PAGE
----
(Telegraph) Meet ‘Alesi’, the 13-million-year-old baby monkey which scientists say is mankind’s earliest ancestor
Ababy ape discovered in Kenya could be an example of theearliest ancestors of all living humans, scientists believe.
The little creature, whose skull is roughly the size of a lemon, lived around 13 million years ago and came from a family which may have eventually evolved into man and apes.
It was discovered by Kenyan fossil hunter John Ekusi in ancient rock layers in the Napudet area, west of Lake Turkana, in the north of the country.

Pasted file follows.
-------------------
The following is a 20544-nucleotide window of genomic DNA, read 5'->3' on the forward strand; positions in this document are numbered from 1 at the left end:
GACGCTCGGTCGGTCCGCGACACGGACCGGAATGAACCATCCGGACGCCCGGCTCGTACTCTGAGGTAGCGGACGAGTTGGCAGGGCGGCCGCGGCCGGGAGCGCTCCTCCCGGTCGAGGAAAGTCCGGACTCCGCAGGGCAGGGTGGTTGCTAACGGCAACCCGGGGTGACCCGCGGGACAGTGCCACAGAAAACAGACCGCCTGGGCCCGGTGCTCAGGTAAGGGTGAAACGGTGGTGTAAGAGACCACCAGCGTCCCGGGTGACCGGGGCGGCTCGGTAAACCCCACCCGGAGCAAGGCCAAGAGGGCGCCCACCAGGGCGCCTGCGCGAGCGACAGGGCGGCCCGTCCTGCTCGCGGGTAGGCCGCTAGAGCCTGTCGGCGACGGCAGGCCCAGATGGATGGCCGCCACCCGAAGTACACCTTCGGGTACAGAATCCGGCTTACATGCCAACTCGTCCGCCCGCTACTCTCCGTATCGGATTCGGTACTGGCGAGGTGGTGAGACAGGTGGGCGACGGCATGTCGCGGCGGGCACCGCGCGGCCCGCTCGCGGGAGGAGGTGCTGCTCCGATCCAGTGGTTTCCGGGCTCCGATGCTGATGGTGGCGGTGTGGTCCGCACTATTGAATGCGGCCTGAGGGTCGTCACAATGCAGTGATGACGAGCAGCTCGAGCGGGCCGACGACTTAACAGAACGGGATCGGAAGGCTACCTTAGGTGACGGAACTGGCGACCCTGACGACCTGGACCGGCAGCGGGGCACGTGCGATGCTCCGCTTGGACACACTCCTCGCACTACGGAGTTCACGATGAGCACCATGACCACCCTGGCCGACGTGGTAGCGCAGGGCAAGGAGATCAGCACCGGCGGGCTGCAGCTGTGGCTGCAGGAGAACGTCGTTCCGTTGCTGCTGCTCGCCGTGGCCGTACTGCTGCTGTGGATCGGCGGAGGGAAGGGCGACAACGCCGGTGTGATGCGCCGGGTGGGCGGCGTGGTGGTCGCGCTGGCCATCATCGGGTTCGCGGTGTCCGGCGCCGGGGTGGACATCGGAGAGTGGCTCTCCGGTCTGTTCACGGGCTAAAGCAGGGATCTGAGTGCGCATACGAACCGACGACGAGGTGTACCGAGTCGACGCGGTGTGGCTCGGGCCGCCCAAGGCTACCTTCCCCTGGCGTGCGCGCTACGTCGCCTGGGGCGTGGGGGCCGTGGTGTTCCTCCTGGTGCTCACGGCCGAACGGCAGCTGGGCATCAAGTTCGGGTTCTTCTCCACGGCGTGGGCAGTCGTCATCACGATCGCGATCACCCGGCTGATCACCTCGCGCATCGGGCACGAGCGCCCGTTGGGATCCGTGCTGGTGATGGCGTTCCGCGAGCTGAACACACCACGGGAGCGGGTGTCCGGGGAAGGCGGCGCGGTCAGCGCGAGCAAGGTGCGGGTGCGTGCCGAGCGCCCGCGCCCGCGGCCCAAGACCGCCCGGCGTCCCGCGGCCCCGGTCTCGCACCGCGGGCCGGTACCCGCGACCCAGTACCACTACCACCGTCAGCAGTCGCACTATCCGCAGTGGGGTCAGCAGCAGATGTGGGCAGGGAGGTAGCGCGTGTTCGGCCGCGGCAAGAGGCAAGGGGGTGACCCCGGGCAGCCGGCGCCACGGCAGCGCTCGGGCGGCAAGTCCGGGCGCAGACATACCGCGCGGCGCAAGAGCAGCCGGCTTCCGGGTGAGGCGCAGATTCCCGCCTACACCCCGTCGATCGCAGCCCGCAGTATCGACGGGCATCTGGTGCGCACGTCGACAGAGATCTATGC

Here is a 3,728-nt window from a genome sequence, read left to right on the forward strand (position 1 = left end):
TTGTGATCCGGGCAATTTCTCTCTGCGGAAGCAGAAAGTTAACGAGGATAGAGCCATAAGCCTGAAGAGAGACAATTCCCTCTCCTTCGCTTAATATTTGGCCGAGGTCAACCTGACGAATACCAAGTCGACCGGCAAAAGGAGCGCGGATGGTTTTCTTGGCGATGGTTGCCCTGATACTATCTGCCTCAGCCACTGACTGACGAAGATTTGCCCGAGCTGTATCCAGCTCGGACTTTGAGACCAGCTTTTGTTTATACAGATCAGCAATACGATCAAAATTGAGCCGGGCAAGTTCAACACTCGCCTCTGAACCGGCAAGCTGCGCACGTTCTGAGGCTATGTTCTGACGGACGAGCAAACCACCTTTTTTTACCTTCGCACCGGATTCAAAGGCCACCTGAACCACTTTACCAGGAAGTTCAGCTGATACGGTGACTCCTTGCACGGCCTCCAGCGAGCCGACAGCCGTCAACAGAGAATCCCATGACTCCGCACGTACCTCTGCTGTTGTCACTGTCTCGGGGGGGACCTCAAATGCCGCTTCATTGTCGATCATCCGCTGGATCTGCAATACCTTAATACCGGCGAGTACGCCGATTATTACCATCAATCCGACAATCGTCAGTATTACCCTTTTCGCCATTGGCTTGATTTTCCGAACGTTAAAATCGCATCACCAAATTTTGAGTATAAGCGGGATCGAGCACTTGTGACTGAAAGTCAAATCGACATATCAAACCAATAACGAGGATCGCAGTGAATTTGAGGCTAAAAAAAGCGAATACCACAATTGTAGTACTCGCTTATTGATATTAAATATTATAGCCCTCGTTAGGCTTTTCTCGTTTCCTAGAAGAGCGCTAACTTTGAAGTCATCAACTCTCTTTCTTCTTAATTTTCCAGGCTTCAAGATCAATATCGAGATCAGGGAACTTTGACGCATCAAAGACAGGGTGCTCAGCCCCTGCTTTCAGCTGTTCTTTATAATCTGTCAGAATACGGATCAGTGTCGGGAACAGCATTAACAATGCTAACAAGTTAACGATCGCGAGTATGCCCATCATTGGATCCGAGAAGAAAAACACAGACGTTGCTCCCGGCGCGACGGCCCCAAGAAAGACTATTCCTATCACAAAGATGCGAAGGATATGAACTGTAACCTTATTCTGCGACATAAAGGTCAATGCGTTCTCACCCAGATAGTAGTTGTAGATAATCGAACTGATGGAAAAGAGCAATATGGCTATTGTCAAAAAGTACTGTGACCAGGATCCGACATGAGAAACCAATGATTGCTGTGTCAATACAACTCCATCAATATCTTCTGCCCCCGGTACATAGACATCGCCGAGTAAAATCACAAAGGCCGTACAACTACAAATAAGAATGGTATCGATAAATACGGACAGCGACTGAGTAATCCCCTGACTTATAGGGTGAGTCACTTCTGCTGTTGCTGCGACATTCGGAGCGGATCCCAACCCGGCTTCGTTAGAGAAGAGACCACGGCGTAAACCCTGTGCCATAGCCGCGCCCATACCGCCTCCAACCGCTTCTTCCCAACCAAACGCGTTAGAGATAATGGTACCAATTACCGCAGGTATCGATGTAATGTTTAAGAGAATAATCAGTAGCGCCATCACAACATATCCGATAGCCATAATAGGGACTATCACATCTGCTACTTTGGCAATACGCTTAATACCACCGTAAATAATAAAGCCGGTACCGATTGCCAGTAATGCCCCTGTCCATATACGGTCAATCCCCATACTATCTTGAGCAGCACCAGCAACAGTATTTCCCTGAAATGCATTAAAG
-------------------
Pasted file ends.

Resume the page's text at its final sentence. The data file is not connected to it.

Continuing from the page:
The fossil survived because a nearby volcano buried the forest in which it lived millions of years ago, perfectly preserving the skull, even down to the tiny ear canals deep inside its cranium.
All humans and apes alive today come from a common lineage, but until now paleontologists have only managed to trace that line back to 10 million years ago so it was unclear what our ancestors looked liked further back, and if they originated in Africa or elsewhere.
The new specimen has been labelled Nyanzapithecus alesi, with its species name taken from the Turkana word for ancestor – ‘ales.’ It was just 16 months old when it died.